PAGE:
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Obsidian's Chris Avellone, who was one of the creators of Fallout 2 and Van Buren, and is now working on Fallout: New Vegas has often been asked about his opinion on Fallout 3. Now he has written about it on his blog.
He writes both about what he disliked in the game:
Didn't like not being able to kill Amata or Andy the Robot at the outset because I hated them both. I didn't like that the first potential companion was a bad karma companion and expensive, but then the twin goals of being an **** and scrounging up a thousand caps became bait and a challenge in trying to get him - when I got Jericho, I felt like I'd earned him as a companion. I think Repair became too valuable as a skill, but it's better than the special case it was in Fallout 1 and 2, so I'd rather that than it remain a broken skill (like Doctor in F2). Maybe because I'm approaching it from the development end, I didn't care, but I think the level cap turned a number of people off, as did not being able to play after and continue the game until Broken Steel came out. Some of the locations I think broke the 4th wall (Dunwich, which I actually enjoyed playing, just not the premise).”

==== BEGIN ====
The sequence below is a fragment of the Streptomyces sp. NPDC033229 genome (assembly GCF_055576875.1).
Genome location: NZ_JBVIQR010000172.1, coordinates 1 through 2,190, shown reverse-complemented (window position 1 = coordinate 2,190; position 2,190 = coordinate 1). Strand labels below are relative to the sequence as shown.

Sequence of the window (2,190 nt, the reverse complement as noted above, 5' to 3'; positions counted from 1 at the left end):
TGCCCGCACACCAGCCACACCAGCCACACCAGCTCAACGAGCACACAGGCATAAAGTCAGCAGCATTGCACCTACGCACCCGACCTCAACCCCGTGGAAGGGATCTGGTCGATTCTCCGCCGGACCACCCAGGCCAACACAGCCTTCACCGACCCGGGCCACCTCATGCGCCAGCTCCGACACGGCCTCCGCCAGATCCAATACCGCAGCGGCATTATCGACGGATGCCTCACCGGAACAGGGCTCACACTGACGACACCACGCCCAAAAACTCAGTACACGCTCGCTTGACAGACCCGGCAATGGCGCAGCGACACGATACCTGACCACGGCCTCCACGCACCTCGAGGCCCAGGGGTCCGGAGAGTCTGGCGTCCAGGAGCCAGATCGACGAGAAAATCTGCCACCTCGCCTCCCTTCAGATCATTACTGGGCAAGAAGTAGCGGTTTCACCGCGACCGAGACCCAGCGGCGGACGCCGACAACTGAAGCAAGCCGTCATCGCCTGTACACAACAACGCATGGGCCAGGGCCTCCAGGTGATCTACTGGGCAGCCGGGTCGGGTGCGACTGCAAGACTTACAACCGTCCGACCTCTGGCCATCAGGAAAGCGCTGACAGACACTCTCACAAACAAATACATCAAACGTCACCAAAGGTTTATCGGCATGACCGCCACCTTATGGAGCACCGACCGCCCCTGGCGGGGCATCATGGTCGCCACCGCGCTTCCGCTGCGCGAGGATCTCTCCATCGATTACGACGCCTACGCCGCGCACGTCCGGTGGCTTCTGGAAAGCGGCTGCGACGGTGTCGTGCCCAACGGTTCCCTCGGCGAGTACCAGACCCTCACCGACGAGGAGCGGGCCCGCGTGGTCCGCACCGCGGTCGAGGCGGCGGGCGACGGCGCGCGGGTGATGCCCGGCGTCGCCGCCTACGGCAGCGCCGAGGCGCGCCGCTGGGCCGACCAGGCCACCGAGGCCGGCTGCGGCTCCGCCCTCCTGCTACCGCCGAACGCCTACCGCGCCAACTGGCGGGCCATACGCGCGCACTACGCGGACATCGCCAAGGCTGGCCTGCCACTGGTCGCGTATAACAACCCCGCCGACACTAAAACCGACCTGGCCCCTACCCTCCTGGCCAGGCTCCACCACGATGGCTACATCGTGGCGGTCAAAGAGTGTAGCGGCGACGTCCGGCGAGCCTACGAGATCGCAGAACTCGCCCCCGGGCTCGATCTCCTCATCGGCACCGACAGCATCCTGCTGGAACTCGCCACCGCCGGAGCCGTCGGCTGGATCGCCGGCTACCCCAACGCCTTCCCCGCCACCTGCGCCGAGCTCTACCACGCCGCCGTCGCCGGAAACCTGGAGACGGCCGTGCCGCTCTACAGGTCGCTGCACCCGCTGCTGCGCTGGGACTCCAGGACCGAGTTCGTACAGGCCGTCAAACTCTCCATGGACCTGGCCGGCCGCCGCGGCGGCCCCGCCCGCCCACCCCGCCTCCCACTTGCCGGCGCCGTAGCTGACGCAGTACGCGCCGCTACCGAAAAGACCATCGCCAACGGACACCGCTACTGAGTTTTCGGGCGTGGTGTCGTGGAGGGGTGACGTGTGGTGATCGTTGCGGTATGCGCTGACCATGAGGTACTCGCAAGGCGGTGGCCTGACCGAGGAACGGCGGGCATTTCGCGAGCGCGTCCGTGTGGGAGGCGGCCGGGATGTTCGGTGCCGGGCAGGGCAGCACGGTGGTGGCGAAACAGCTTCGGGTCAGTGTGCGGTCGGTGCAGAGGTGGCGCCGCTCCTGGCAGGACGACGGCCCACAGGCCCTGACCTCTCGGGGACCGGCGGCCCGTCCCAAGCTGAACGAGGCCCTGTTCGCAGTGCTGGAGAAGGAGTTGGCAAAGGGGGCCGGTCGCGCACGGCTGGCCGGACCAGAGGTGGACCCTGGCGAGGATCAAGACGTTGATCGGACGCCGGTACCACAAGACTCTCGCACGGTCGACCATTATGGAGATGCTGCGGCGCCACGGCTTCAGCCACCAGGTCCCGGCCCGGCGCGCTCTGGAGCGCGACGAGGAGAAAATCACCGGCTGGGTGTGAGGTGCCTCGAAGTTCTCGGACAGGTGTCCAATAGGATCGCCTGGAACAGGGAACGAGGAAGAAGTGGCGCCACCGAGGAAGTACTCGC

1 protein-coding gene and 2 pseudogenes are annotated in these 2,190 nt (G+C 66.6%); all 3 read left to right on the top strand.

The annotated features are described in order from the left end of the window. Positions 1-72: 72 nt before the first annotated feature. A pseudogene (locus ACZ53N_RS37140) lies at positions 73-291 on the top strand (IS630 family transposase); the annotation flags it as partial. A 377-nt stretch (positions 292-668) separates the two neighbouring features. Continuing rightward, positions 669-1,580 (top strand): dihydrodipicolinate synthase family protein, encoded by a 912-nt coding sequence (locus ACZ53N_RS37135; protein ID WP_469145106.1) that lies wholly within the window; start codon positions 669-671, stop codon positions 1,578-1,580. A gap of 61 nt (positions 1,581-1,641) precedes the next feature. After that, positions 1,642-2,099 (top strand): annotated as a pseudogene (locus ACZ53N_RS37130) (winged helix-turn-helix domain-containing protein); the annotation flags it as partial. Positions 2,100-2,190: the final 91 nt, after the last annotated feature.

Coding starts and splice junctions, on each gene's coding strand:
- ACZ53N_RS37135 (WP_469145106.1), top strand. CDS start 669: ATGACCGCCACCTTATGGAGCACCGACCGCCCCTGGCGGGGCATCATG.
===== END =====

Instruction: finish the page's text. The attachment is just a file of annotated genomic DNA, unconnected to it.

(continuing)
And what he liked about it:
Likes: Opening immersion and re-introducing you into the Fallout world. Fallout 1 and 2 had consistently broken or special case skills that were rectified in F3 (for example, Repair - and Doctor vs. First Aid in Fallout 2 became broken without a time limit, so Medicine was clearly an improvement). Fast Travel. Felt my skills mattered in general. The kitchen bell XP sound. I love radiation more in F3, it makes me pay close attention to the environment, I loved the Grognak text adventure game, I loved the Gutsy and Robobrain combat barkstrings, I liked the usage of the radio and the reactivity to the player's actions - that seemed an elegant way of reinforcing your actions in the world as well as introducing a bad guy you couldn't immediately shoot in the face, I liked a lot of the moments in the game, including suddenly being surrounded by the creepy Andale residents after entering the basement in town, I never thought a neighborhood filled with land mines would be a good adventure locale and I ate my words, loved the juxtaposition of real world mundane locations and their change into dungeons (Campgrounds, Springvale School, Super Duper Mart). Liked tracking down radio transmission signals for rewards.”
For the full thing, go to Chris's blog on Obsidian forum